Why demolish your old home when you can give it a makeover at a fraction of the cost, asks Hema Vijay

From faces to homes, the makeover culture seems to have captured the urban imagination. But, redoing homes is no longer just about giving old furniture an overhaul and throwing in some exotic elements such as black pottery or metal art. Architectural renovation is very much part of the package.

This is probably why many architectural firms now have separate divisions for makeovers. “If the building is outdated but strong, going in for a makeover makes great economic and environmental sense, rather than knocking it down and erecting a new structure. At 10 per cent of the cost of creating a new structure, an old building can be transformed into a beautiful one,” says Vijay Bargotra, initiator and creative head, Faceliift, a division of design firm Dhrishticone.

For instance, Faceliift gave Radhika and Santhana Krishnan's house in Mylapore a flamed granite wall cladding for the front elevation and a wooden-louvered façade. The air-conditioners' condenser units and exposed drain pipes were concealed. Frosted glass panels replaced the traditional steel grill parapet over the portico and the overhead tank was relocated further behind. The damaged driveway was restored by rearranging the original stones with firm concrete grout, and planters dressed in flamed granite were added.

Then, there are the makeover consultants who come with blueprints on the new look of the house as well as pointers on sourcing the material and labour, and even a schedule so that the renovation doesn't leave you struggling with the chaos associated with transforming houses whilst still living there. Some firms offer a 3D view of the property as it would look, post-makeover. “Clients can visualise the new look and suggest modifications,” says architect Vikram of Golden Section Interiors.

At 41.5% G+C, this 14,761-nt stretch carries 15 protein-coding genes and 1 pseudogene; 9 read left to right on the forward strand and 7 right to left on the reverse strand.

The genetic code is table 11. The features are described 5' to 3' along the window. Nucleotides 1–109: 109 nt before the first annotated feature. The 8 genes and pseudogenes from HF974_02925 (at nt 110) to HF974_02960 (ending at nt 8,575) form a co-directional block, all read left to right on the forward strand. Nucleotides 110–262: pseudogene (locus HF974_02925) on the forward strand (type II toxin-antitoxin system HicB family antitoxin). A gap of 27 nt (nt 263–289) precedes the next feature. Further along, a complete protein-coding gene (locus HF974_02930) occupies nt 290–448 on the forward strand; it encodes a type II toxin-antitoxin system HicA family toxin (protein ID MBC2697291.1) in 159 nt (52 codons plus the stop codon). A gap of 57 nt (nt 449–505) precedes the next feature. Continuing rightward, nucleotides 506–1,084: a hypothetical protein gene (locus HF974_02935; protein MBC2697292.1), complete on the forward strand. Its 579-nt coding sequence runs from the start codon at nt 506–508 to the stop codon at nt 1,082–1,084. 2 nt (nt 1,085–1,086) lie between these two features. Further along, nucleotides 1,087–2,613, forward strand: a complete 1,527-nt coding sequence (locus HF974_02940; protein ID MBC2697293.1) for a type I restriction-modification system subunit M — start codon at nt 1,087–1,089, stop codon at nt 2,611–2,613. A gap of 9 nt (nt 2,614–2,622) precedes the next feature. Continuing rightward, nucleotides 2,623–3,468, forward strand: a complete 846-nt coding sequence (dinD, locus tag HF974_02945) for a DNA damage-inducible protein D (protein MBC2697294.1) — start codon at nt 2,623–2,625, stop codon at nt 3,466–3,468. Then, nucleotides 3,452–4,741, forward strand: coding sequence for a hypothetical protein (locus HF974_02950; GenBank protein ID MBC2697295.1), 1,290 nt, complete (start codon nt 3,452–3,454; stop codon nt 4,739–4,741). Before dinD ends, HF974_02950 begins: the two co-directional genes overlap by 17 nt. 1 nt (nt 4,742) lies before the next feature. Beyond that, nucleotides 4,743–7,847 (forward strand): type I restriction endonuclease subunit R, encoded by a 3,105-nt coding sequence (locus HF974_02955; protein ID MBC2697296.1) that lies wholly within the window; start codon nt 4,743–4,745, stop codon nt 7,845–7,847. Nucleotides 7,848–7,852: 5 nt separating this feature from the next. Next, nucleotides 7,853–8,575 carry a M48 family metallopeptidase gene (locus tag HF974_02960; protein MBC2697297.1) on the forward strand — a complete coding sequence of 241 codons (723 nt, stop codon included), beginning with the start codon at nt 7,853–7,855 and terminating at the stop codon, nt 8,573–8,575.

The makeovers are not restricted to spacious homes; even single rooms get the treatment. For instance, Vikram transformed his cramped and rundown, 500 sq ft, 20-year-old flat in Adyar into a free-flowing, classy and contemporary space by breaking down the loft slabs, a few internal cross-walls and built-in cupboards to create a large space (measuring 15 by 15 feet) with an open modular kitchen at the far end, a dining area in the middle, and a living area at the opposite end. He also merged the tiny toilet and bathroom into a sleek washroom with a glass panel to separate the dry and wet areas.

Then, there's the commercial spaces segment. When Off Centered took up a 900 sq ft, Madras tile-roofed building in Vepery for its office, it retained the load-bearing cross walls, but incorporated several ceiling and flooring levels within the semi-circular space to create a funky, modern ambience.

You could convert an old, unused balcony into a study, knock off a cross wall to fuse a cramped kitchen and the dining area, upgrade rooms, create a home-office and incorporate spectacular membrane structures and pergolas in place of shade roofs. You can also opt for wall treatments (paint jobs, murals, textured finishes or replace concrete walls with toughened glass) and floor treatments (stone, wood, tiles, toughened glass); work on the ceilings (plaster board, grid) and windows (dressings, grills, curtains, blinds), or work on the electrical fittings (conceal unsightly wiring and get sleek switchboards) and lighting arrangements (use diffused, spot, cove and mood lighting). “You can do a lot working with just colour, texture, lighting and feature elements,” concludes Vikram.

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